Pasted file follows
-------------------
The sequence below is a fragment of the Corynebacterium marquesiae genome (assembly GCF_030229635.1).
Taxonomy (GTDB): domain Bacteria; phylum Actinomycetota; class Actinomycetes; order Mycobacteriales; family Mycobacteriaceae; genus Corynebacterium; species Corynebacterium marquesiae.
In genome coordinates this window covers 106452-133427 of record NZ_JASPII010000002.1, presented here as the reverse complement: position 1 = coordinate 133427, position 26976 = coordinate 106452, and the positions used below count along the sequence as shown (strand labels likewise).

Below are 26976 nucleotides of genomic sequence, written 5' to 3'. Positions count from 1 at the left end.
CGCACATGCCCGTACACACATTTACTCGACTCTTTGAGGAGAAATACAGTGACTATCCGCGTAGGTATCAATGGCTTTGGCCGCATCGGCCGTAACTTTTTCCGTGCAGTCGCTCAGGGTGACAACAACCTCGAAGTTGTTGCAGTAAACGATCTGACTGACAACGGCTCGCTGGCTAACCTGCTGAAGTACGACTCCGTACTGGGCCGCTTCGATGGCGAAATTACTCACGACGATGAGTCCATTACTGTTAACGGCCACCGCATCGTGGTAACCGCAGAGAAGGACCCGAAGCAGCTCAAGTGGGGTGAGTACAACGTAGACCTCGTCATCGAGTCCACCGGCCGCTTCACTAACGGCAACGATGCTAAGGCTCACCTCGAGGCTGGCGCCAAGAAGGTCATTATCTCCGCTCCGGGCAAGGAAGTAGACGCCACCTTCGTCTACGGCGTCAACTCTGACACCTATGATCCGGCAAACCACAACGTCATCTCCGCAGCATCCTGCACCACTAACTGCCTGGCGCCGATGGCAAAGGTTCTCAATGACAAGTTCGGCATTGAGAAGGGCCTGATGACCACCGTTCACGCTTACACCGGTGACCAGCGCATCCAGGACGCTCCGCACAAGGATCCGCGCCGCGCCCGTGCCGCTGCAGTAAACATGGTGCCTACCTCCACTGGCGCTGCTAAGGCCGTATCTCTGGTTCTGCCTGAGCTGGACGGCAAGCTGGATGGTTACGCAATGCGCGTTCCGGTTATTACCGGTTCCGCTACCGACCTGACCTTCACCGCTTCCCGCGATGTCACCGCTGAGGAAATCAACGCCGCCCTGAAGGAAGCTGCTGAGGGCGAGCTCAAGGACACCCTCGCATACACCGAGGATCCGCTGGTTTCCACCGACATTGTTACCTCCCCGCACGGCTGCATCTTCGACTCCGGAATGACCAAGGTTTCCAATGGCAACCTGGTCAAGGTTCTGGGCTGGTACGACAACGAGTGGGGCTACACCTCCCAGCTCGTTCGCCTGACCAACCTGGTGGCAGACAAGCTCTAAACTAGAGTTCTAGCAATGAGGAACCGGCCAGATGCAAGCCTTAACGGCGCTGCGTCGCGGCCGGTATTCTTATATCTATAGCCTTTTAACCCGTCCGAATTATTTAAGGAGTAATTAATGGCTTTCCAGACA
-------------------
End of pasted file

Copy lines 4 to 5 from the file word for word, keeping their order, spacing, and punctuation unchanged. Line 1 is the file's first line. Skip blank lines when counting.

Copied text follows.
Below are 26976 nucleotides of genomic sequence, written 5' to 3'. Positions count from 1 at the left end.
CGCACATGCCCGTACACACATTTACTCGACTCTTTGAGGAGAAATACAGTGACTATCCGCGTAGGTATCAATGGCTTTGGCCGCATCGGCCGTAACTTTTTCCGTGCAGTCGCTCAGGGTGACAACAACCTCGAAGTTGTTGCAGTAAACGATCTGACTGACAACGGCTCGCTGGCTAACCTGCTGAAGTACGACTCCGTACTGGGCCGCTTCGATGGCGAAATTACTCACGACGATGAGTCCATTACTGTTAACGGCCACCGCATCGTGGTAACCGCAGAGAAGGACCCGAAGCAGCTCAAGTGGGGTGAGTACAACGTAGACCTCGTCATCGAGTCCACCGGCCGCTTCACTAACGGCAACGATGCTAAGGCTCACCTCGAGGCTGGCGCCAAGAAGGTCATTATCTCCGCTCCGGGCAAGGAAGTAGACGCCACCTTCGTCTACGGCGTCAACTCTGACACCTATGATCCGGCAAACCACAACGTCATCTCCGCAGCATCCTGCACCACTAACTGCCTGGCGCCGATGGCAAAGGTTCTCAATGACAAGTTCGGCATTGAGAAGGGCCTGATGACCACCGTTCACGCTTACACCGGTGACCAGCGCATCCAGGACGCTCCGCACAAGGATCCGCGCCGCGCCCGTGCCGCTGCAGTAAACATGGTGCCTACCTCCACTGGCGCTGCTAAGGCCGTATCTCTGGTTCTGCCTGAGCTGGACGGCAAGCTGGATGGTTACGCAATGCGCGTTCCGGTTATTACCGGTTCCGCTACCGACCTGACCTTCACCGCTTCCCGCGATGTCACCGCTGAGGAAATCAACGCCGCCCTGAAGGAAGCTGCTGAGGGCGAGCTCAAGGACACCCTCGCATACACCGAGGATCCGCTGGTTTCCACCGACATTGTTACCTCCCCGCACGGCTGCATCTTCGACTCCGGAATGACCAAGGTTTCCAATGGCAACCTGGTCAAGGTTCTGGGCTGGTACGACAACGAGTGGGGCTACACCTCCCAGCTCGTTCGCCTGACCAACCTGGTGGCAGACAAGCTCTAAACTAGAGTTCTAGCAATGAGGAACCGGCCAGATGCAAGCCTTAACGGCGCTGCGTCGCGGCCGGTATTCTTATATCTATAGCCTTTTAACCCGTCCGAATTATTTAAGGAGTAATTAATGGCTTTCCAGACA